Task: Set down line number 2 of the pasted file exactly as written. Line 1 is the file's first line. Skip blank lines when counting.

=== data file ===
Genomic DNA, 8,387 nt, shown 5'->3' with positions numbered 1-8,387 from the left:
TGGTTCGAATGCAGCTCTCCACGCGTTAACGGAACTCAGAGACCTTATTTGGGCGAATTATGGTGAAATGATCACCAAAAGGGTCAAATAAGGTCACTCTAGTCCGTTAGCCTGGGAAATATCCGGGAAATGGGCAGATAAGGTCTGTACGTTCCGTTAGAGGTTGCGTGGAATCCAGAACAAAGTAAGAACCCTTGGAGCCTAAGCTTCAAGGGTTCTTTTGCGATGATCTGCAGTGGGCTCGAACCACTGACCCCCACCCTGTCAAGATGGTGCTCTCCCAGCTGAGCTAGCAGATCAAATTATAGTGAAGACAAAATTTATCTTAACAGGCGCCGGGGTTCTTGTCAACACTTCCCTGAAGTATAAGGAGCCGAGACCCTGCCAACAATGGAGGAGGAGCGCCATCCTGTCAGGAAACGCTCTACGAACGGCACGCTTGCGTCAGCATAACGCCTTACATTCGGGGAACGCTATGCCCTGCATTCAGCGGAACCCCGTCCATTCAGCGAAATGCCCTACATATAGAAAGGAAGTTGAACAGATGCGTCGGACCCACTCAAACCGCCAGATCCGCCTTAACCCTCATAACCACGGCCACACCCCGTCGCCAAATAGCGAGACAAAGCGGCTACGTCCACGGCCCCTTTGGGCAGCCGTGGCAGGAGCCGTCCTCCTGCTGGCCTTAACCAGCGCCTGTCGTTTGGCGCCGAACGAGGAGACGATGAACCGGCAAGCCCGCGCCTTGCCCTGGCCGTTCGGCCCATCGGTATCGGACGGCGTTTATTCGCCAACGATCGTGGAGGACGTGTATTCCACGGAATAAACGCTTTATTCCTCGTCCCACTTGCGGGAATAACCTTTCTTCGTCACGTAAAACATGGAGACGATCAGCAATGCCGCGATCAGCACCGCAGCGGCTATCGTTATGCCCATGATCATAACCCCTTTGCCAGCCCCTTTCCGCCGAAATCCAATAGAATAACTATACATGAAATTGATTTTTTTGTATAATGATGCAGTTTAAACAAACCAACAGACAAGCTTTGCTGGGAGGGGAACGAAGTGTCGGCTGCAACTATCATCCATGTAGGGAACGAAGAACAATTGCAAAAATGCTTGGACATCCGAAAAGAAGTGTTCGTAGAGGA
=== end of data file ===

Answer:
TGGTTCGAATGCAGCTCTCCACGCGTTAACGGAACTCAGAGACCTTATTTGGGCGAATTATGGTGAAATGATCACCAAAAGGGTCAAATAAGGTCACTCTAGTCCGTTAGCCTGGGAAATATCCGGGAAATGGGCAGATAAGGTCTGTACGTTCCGTTAGAGGTTGCGTGGAATCCAGAACAAAGTAAGAACCCTTGGAGCCTAAGCTTCAAGGGTTCTTTTGCGATGATCTGCAGTGGGCTCGAACCACTGACCCCCACCCTGTCAAGATGGTGCTCTCCCAGCTGAGCTAGCAGATCAAATTATAGTGAAGACAAAATTTATCTTAACAGGCGCCGGGGTTCTTGTCAACACTTCCCTGAAGTATAAGGAGCCGAGACCCTGCCAACAATGGAGGAGGAGCGCCATCCTGTCAGGAAACGCTCTACGAACGGCACGCTTGCGTCAGCATAACGCCTTACATTCGGGGAACGCTATGCCCTGCATTCAGCGGAACCCCGTCCATTCAGCGAAATGCCCTACATATAGAAAGGAAGTTGAACAGATGCGTCGGACCCACTCAAACCGCCAGATCCGCCTTAACCCTCATAACCACGGCCACACCCCGTCGCCAAATAGCGAGACAAAGCGGCTACGTCCACGGCCCCTTTGGGCAGCCGTGGCAGGAGCCGTCCTCCTGCTGGCCTTAACCAGCGCCTGTCGTTTGGCGCCGAACGAGGAGACGATGAACCGGCAAGCCCGCGCCTTGCCCTGGCCGTTCGGCCCATCGGTATCGGACGGCGTTTATTCGCCAACGATCGTGGAGGACGTGTATTCCACGGAATAAACGCTTTATTCCTCGTCCCACTTGCGGGAATAACCTTTCTTCGTCACGTAAAACATGGAGACGATCAGCAATGCCGCGATCAGCACCGCAGCGGCTATCGTTATGCCCATGATCATAACCCCTTTGCCAGCCCCTTTCCGCCGAAATCCAATAGAATAACTATACATGAAATTGATTTTTTTGTATAATGATGCAGTTTAAACAAACCAACAGACAAGCTTTGCTGGGAGGGGAACGAAGTGTCGGCTGCAACTATCATCCATGTAGGGAACGAAGAACAATTGCAAAAATGCTTGGACATCCGAAAAGAAGTGTTCGTAGAGGA